Posted by: SJS | November 22, 2020

November 22, 1963

It was a day that changed the course of history. And it was certainly a day that changed my life. In the space of a few hours, it felt like history was no longer something confined to textbooks or homework assignments. History was something I was living through in all of its brutal immediacy and the frightening images that were presented to us on television.

President and Ms. Kennedy in the Dallas Motorcade on November 22, 1963

I was twelve years old on that November day. By the time I went to bed that evening, felt like an old man–exhausted, confused, and deeply grief-stricken. It felt like the entire world had been turned upside down. The shock of losing a president in such a gruesome way was overwhelming and more disorienting than anything I had ever experienced in my young life.

NY Times headline November 23, 1963

Kennedy’s PT experience in WWII, an experience he shared with my father, gave him a very privileged position in my world. He was more than a president or a politician–he was a navy man who had risked his life multiple times in service to his country. For JFK’s life to end in an act of violence–violence from which he could not defend himself–was a cruel, merciless lesson in irony for a twelve year old boy who would quickly begin to learn other lessons that the world would teach about violence, injustice, and the fragility of human life.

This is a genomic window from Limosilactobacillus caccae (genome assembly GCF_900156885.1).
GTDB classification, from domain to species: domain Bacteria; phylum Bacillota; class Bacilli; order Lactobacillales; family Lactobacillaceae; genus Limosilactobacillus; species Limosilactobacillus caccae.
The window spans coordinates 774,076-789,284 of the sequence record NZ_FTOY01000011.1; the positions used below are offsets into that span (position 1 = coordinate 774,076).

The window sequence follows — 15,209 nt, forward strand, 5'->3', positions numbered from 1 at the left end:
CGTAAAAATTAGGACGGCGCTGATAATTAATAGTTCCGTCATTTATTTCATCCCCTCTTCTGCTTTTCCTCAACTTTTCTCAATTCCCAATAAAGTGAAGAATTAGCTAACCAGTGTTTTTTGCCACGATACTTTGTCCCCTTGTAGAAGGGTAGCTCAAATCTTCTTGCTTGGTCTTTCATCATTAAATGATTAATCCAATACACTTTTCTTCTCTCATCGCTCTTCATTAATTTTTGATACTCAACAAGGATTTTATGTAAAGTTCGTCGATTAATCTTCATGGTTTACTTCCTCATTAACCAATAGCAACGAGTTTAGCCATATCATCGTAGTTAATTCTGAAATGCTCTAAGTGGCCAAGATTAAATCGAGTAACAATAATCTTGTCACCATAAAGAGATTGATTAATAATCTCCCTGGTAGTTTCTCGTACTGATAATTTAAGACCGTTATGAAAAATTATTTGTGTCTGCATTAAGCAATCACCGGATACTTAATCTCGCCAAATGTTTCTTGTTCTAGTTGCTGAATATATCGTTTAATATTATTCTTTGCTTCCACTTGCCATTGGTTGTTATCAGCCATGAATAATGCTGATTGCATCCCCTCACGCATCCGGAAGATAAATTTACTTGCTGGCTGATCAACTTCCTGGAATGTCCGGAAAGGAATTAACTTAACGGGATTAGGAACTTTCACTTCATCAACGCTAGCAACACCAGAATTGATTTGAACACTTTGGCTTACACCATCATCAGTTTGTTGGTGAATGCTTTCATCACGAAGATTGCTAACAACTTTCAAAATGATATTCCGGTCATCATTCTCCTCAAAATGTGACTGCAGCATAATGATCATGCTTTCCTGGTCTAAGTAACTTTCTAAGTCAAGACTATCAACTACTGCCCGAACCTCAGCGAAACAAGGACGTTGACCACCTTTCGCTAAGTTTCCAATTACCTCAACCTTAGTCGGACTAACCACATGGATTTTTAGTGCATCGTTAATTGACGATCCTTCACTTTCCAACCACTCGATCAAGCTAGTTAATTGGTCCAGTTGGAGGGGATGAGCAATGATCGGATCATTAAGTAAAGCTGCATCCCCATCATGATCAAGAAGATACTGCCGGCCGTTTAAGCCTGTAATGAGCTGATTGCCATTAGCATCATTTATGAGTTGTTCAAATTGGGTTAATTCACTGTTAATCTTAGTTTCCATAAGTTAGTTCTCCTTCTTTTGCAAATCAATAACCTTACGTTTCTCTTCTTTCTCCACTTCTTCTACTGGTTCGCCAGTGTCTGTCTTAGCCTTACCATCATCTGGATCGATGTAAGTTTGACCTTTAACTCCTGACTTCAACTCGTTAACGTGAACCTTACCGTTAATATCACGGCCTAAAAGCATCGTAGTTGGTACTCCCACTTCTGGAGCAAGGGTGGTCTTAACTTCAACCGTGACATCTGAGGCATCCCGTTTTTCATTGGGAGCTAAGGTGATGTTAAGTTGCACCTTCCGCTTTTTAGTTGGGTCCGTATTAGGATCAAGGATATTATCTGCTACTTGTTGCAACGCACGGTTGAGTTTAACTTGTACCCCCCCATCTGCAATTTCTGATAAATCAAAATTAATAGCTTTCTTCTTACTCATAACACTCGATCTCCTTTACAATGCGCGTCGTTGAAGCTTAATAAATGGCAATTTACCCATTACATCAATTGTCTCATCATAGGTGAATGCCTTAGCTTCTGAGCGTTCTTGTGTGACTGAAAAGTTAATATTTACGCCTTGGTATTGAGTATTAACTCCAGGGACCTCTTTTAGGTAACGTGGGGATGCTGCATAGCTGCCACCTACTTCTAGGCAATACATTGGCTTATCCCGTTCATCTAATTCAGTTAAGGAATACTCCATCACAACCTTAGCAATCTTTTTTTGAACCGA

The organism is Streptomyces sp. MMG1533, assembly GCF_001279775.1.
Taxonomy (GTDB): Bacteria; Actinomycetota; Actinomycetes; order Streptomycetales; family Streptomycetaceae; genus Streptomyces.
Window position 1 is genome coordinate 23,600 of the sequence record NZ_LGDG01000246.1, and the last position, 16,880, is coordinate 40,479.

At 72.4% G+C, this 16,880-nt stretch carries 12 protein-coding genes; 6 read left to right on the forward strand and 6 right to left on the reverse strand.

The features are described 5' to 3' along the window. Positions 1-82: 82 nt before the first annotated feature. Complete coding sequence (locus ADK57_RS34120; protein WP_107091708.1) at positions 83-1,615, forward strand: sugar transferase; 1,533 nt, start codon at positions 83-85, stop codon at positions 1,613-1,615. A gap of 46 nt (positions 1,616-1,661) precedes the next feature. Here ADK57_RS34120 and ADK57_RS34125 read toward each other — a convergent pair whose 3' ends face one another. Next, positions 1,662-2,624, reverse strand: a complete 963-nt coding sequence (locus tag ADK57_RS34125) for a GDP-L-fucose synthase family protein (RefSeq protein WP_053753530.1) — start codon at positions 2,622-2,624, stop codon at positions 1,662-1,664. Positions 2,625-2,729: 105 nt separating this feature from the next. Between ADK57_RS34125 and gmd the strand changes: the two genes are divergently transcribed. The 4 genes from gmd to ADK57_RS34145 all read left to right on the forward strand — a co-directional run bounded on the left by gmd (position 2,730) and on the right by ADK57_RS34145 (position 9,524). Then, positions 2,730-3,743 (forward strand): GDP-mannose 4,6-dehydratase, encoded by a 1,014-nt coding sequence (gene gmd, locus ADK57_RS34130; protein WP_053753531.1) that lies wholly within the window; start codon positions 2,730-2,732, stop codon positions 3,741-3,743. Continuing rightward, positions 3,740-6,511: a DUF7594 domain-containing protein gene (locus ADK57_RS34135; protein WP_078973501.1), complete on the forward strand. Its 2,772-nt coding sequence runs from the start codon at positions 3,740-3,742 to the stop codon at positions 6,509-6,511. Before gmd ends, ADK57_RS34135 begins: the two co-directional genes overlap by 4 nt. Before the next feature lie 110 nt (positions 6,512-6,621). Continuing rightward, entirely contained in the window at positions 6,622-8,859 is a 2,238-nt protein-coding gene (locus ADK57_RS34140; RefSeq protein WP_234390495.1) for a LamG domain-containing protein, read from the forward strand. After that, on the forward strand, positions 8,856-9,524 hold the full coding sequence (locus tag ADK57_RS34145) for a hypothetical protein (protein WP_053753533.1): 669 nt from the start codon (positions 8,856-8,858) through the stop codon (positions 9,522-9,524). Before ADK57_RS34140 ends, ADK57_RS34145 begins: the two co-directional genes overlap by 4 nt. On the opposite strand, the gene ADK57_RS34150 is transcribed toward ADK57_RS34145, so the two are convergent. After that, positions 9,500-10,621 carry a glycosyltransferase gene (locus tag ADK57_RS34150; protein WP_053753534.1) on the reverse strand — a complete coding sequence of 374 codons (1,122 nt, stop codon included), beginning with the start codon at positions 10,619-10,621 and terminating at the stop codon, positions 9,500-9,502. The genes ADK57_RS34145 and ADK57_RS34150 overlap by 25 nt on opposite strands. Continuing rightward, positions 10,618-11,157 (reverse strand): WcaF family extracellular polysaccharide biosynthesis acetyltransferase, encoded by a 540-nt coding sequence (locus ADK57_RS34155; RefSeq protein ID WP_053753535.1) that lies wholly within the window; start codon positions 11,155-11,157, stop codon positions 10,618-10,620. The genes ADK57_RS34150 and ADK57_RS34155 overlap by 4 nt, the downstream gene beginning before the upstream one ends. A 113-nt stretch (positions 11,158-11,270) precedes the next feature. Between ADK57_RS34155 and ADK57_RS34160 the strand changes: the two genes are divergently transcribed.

JFK in his navy dress whites & as a young congressman

Now that fifty-seven years have passed since that horrific day in 1963, the sting and shock of JFK’s assassination have been tempered by other lessons from the life and legacy of the nation’s 35th president. Through his Navy service, Kennedy learned about sacrifice, resilience, and putting the needs of others above your own needs. Through his tenure as president, he discovered the importance of learning from your mistakes and that political courage can really take a toll on your popularity. Up to the last day of his life, JFK was learning and putting the lessons he learned into practice.

While he was far from a perfect human being, JFK’s life reminded all Americans that public service is a noble calling and that all who have served in our nation’s military are worthy of respect, admiration, and deep gratitude. The example of JFK is like a powerful light that will guide us through this turbulent and toxic era of our history.

And the legacy of JFK reminds us that Americans deserve a president who reflects our highest ideals–service, justice, fairness, empathy, and competence in governing.

How refreshing it will be to welcome those qualities back into the White House when the current occupant is shown the door on January 20, 2021.


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